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How to Apply for Obamacare

Everyone talks about signing up for Obamacare, but what does that mean? How do you sign up for health insurance under Obamacare?

Obamacare is a nickname for the health reform law known as the Affordable Care Act. It was signed by President Obama in 2010 but major provisions of the law only came into effect in 2014. It radically changed the way the health insurance market works in the United States, especially for people who buy health insurance on their own.

When you “sign up for Obamacare” you’re not signing up for a government-run health insurance plan. Really, you’re signing up for an individual or family health insurance plan offered by an insurance company. All major medical health insurance plans available today are “Obamacare” now.

If you qualify based on your income, you may also be directed to enroll in Medicaid when shopping for coverage. Medicaid was expanded under the Obamacare law in most states.

Step 1 when applying for Obamacare: Make sure you can enroll right now

You can’t just sign up for Obamacare whenever you want. You can only sign up when it’s open enrollment season or when you experience a qualifying life event that makes you eligible for a special enrollment period.

Obamacare open enrollment period

Obamacare created a once-per-year nationwide open enrollment period when pretty much anyone can enroll in a health insurance plan. So, if you want to enroll in coverage, one of the first thing you need to know is whether it’s currently open enrollment season:

  • Obamacare open enrollment for 2016 plans began on November 1, 2015 and is ended January 31, 2016.
  • Obamacare open enrollment for 2017 plans is scheduled to begin on November 1, 2016 and to end on January 31, 2017

Obamacare open enrollment dates are subject to change, so these dates may alter from one year to another.

Obamacare special enrollment period

Now if it’s not open enrollment season, you may still be able to get Obamacare coverage, but only if you’ve experienced what the law calls a “qualifying life event.” These are major changes in your life that may make it necessary for you to get a new health insurance plan or apply for subsidies (we’ll talk about subsidies later).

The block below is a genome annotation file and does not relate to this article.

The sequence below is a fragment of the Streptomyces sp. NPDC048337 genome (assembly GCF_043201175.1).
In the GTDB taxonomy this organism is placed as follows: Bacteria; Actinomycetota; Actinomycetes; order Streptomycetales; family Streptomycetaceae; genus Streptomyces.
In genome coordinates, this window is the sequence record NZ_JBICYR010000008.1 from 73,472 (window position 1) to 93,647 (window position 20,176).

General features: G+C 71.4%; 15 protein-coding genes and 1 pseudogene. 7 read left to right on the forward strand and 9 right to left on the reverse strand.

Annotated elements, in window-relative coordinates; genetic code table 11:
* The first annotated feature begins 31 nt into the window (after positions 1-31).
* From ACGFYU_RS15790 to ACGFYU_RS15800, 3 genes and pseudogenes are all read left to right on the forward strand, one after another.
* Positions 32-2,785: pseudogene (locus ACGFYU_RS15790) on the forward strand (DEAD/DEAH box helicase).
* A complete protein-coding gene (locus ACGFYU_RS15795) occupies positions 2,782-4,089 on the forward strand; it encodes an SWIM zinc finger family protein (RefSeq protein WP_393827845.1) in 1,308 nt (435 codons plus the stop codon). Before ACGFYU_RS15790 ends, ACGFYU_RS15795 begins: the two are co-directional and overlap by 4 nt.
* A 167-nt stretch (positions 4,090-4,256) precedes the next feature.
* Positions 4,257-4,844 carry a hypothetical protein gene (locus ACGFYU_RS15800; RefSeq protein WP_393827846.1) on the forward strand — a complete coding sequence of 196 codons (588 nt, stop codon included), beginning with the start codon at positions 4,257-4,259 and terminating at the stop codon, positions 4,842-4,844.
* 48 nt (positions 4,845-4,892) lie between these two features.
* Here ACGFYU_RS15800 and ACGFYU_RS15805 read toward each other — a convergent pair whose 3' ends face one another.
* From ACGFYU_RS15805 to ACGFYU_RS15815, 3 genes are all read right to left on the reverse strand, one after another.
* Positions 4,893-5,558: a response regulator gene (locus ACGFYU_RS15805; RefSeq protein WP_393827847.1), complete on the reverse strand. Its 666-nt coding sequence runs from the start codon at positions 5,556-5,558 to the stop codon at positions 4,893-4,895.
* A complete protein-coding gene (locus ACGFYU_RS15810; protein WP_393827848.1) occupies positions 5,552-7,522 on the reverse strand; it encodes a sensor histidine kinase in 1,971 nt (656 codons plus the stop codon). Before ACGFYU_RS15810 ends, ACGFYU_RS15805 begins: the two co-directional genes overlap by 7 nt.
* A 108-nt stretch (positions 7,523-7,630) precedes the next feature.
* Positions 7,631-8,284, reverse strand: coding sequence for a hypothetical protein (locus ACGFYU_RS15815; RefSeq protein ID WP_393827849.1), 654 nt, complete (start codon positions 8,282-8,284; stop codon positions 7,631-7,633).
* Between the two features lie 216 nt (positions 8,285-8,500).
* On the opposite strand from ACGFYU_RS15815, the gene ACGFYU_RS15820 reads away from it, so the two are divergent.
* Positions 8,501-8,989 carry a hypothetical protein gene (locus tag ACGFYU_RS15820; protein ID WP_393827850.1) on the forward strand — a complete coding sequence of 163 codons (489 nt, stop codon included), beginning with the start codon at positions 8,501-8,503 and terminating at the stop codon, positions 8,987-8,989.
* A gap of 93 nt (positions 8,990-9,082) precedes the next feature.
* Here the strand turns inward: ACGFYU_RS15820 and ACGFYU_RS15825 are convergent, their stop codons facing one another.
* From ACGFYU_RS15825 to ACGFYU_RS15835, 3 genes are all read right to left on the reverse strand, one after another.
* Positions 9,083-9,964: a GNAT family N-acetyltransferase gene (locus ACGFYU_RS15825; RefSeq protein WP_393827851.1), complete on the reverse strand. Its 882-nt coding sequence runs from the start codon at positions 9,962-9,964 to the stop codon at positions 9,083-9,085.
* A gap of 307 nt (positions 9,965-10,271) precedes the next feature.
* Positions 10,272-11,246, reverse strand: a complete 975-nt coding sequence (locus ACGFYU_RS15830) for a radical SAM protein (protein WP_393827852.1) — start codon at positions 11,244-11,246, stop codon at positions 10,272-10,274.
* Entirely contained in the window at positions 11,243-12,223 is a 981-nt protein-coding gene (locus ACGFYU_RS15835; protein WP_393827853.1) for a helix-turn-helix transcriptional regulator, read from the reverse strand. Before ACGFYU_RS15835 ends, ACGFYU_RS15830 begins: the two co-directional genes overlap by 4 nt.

Qualifying life events under Obamacare include the following:

  • Getting married or divorced
  • Having a child or adopting a child
  • Losing your employer-based health insurance coverage
  • Moving to a new city or state where your old health insurance plan no longer works
  • Major changes to your income that alter your eligibility for subsidies
  • And more

Generally speaking, if you experience a qualifying life event, you’ll have sixty days from the date of that event to enroll in an Obamacare health insurance plan. This is your “special enrollment period.”

Step 2 when applying for Obamacare: Look at your health insurance budget

The next thing you want to do is understand how much you’re likely to use medical care in the next year, and what you can afford in terms of monthly premiums and in terms of cost-sharing. Cost-sharing comes into play when you actually receive medical care. Forms of cost-sharing include copayments and deductibles.

So ask yourself:

  • How often did you see the doctor last year? Never? Once or twice but only for preventive checkups and screenings? More often, maybe for treatment of a chronic condition? Did you use prescription drugs at all, or on a regular basis?

Hopefully you saved some of your receipts from the past year, or can estimate the following costs:

  • How much you spent on monthly health insurance premiums per month last year (if anything)
  • How much you paid in copayments when you saw the doctor or picked up a prescription
  • How much you paid toward your annual deductible or for other out-of-pocket costs

Copy down your estimates and set them aside.

Step 3 when applying for Obamacare: Review your preferred doctors and prescription drug needs

Do you have a doctor that you just love, or a clinic or hospital that you like or which is really conveniently located for you? Lots of us do.

Not all doctors accept all health insurance plans, even under Obamacare. It’s the same with clinics and hospitals. So if there’s a medical provider that’s really important to you and you want to keep visiting him or her, copy down that doctor’s name. You’re going to want it later.

While all Obamacare plans will cover prescription drugs, different plans may cover different drugs, or cover them at radically different out-of-pocket costs to you. So if you take prescription drugs on a regular basis, copy down the name of your drug (brand name or generic). It’s going to come in handy when you’re comparing your Obamacare coverage options.